What is a Shared-Appreciation Mortgage (SAM)

A shared appreciation mortgage (SAM) allows the purchaser to pay a given amount of the loan balance to the lender by passing along a portion of the appreciation in the value of the property. In return for this additional compensation, the lender agrees to charge a rate of interest on the loan which is below the prevailing market interest rate. SAMs allow the lender to recoup the balance of the interest charged upon sell of when the property.

BREAKING DOWN Shared-Appreciation Mortgage (SAM)

A shared appreciation mortgage (SAM) differs from a regular mortgage during the resell of the property. With a SAM, the borrower agrees to give a portion of the home's appreciated value to the lender along and the remaining principal balance when the borrower sells the house. With a standard mortgage, the borrower pays the lender the remaining principal balance of the loan, and no more. 

The bank will usually offer a lower interest rate on SAMs. Also, the bank and the borrower will agree upon the percentage amount of appreciated value which will be due on the sale of the property. This agreed upon percentage is known as the contingent interest amount. As an example, if a homeowner finances $500,000 with a shared appreciation mortgage which has a contingent clause of 25% then sells the home later for $600,000, the house appreciated $100,000 With a 25% SAM the homeowner pays the lender $25,000.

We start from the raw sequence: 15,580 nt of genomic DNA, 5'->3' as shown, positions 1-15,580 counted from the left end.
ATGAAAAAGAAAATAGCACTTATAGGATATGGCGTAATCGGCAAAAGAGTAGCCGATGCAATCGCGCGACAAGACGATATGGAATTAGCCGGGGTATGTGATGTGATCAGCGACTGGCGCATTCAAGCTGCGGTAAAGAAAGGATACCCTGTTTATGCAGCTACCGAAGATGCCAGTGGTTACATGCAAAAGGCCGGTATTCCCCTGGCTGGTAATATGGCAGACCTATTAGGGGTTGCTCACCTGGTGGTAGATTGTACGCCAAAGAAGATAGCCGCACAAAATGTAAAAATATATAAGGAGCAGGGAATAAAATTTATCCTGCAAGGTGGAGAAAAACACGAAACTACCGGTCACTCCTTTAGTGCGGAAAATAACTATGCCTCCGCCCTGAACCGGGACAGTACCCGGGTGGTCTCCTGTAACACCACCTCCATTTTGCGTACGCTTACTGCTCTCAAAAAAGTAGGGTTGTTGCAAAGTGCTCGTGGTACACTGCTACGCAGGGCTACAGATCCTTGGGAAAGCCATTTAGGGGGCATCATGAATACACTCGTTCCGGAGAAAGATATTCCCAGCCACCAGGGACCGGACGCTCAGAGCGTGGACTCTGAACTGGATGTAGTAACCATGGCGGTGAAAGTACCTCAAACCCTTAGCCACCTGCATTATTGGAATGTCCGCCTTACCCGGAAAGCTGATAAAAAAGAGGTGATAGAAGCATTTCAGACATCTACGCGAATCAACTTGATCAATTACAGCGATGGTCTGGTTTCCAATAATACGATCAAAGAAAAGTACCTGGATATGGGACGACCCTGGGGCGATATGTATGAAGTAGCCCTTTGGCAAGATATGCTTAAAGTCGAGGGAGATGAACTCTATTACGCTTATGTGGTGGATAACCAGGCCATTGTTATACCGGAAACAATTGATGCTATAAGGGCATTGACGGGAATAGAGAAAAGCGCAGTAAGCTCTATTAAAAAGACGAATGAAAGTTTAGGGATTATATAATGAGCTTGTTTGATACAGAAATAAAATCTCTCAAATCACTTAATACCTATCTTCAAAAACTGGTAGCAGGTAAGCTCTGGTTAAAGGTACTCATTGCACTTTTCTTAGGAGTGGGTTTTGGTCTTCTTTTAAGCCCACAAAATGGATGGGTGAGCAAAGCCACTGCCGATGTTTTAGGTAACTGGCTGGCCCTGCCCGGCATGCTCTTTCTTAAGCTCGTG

SAMs may also include a phased-out appreciation mortgage clause. With this clause, the portion of the original loan that is covered by the shared appreciation clause is usually called the deferred principal on the statement. This phased-out clause means that the borrower pays a percentage of house price appreciation only if they sell within the first few years. A typical loan will give 25% of the value appreciation to the lender if the borrower sells within five years of the modification. To benefit most, a borrower would keep the house for five years, then sell later, because it would allow the borrower to retain all the price appreciation.

Users of Shared Appreciation Mortgages

Shared appreciation mortgages find frequent use with real estate investors and house flippers. Flippers are those investors who purchase and renovate a property in the hopes of turning a profit. These loans also work well in the upward rising real estate market. In some cases, the Internal Revenue Service allows the deduction the amount of gain passed to the lender as interest in the year the property sells. However, this type of home loan often has a time limit on repayment of the balance. Properties not sold by the deadline usually have refinancing of the remaining balance at the prevailing market rate.